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About This Book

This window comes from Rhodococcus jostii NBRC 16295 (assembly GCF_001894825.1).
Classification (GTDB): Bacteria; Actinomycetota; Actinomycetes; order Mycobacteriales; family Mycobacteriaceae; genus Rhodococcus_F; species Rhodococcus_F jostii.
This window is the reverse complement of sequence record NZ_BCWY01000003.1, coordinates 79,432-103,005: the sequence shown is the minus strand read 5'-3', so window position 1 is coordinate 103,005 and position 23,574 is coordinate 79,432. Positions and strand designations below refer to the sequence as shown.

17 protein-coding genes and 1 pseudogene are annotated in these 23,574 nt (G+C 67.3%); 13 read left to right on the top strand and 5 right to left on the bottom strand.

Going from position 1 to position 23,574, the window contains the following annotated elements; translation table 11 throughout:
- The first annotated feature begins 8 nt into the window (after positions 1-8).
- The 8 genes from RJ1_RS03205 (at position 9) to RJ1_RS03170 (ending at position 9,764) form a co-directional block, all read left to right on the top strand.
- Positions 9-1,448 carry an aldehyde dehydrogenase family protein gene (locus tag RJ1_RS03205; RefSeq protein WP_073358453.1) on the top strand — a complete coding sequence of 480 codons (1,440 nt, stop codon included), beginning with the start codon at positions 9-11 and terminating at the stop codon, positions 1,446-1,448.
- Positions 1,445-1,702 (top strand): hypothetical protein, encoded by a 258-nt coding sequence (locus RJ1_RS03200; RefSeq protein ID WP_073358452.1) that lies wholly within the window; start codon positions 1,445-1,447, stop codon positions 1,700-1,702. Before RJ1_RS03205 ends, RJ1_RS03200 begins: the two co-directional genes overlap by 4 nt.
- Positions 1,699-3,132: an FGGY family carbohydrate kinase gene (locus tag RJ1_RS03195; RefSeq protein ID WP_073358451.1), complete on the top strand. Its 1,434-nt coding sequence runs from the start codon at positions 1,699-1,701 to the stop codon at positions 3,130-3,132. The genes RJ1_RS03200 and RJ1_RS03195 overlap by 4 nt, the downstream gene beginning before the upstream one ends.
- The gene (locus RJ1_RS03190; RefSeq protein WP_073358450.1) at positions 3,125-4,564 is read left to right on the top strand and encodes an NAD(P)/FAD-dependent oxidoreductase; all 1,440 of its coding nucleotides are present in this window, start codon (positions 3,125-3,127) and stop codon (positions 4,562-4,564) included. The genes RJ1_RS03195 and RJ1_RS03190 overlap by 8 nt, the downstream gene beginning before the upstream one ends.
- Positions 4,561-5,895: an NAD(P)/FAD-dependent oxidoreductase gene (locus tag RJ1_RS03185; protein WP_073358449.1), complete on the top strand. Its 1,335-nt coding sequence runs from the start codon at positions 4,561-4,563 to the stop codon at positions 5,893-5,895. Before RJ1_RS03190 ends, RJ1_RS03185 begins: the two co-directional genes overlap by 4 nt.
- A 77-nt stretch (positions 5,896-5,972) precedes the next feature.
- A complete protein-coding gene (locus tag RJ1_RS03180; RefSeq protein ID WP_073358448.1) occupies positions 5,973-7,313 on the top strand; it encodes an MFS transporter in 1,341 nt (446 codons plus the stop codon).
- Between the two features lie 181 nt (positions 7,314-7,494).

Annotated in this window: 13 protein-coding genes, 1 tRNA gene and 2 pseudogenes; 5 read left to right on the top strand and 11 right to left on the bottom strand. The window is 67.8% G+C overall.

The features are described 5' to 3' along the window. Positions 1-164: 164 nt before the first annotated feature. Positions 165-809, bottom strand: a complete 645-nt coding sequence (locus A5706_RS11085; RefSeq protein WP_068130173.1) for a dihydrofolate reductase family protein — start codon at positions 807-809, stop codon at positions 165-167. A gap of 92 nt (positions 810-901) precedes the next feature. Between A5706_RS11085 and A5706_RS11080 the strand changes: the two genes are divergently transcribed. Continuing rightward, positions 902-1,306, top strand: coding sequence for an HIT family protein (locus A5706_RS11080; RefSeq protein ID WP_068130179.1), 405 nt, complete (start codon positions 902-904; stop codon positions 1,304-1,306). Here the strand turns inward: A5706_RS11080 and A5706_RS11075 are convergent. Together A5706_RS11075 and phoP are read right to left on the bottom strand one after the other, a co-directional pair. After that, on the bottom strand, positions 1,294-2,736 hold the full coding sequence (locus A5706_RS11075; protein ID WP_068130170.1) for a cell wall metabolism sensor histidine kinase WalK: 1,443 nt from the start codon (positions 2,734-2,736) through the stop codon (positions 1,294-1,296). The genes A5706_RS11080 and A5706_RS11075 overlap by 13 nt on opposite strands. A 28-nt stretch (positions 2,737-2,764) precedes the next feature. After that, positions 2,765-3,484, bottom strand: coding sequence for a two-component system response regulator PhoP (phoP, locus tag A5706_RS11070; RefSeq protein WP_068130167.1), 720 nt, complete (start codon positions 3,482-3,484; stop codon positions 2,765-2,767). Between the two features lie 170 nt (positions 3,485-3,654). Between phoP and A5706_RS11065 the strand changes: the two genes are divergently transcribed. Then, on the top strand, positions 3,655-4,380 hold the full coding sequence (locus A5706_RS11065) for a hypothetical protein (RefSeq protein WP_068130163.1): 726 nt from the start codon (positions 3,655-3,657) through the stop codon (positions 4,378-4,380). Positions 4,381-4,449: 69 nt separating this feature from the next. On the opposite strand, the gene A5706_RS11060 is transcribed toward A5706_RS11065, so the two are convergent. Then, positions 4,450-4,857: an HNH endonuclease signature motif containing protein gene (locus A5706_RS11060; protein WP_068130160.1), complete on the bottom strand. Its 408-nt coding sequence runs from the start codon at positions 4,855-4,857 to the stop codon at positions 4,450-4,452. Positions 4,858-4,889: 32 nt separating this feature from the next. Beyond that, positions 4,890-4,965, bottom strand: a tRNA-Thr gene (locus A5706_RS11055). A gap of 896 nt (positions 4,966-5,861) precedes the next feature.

Interest in the problems of underdeveloped economies has increased since the early 1950s, and is now a primary topic in university courses. When this book was originally published, it reflected a sense among some economists that current, orthodox economic theory is inadequate in this field.The volume includes leading American and non-American economists. The discussion of the content of courses was, in the nature of things, an extension of the discussion on the state of knowledge and reflects the period immediately prior to initial publication. Some of the issues continue to be debated, including the balance of instruction between macro- and micro-economics, the place of mathematics and econometrics, the question of the desirability of linking the study of economics with studies in administration, languages, political science, sociology or even engineering.Development economics is now an established subject in the teaching curricula of most universities. The attention of the volume is focused on the problems of creating courses of study in subjects relevant to development within some framework specially designed for the purpose. The problems of organizing such courses concerned the length of courses, the type of students to which they would cater, the qualifications and standards required for admission and successful completion of courses, and so on.The balance of instruction between macro- and micro-economics, the place of mathematics and econometrics, the question of the desirability of linking the study of economics with studies in administration, languages (in connection with area studies), political science, sociology or even engineering, the merits of methods like case studies, workshops and training in field work, are all discussed.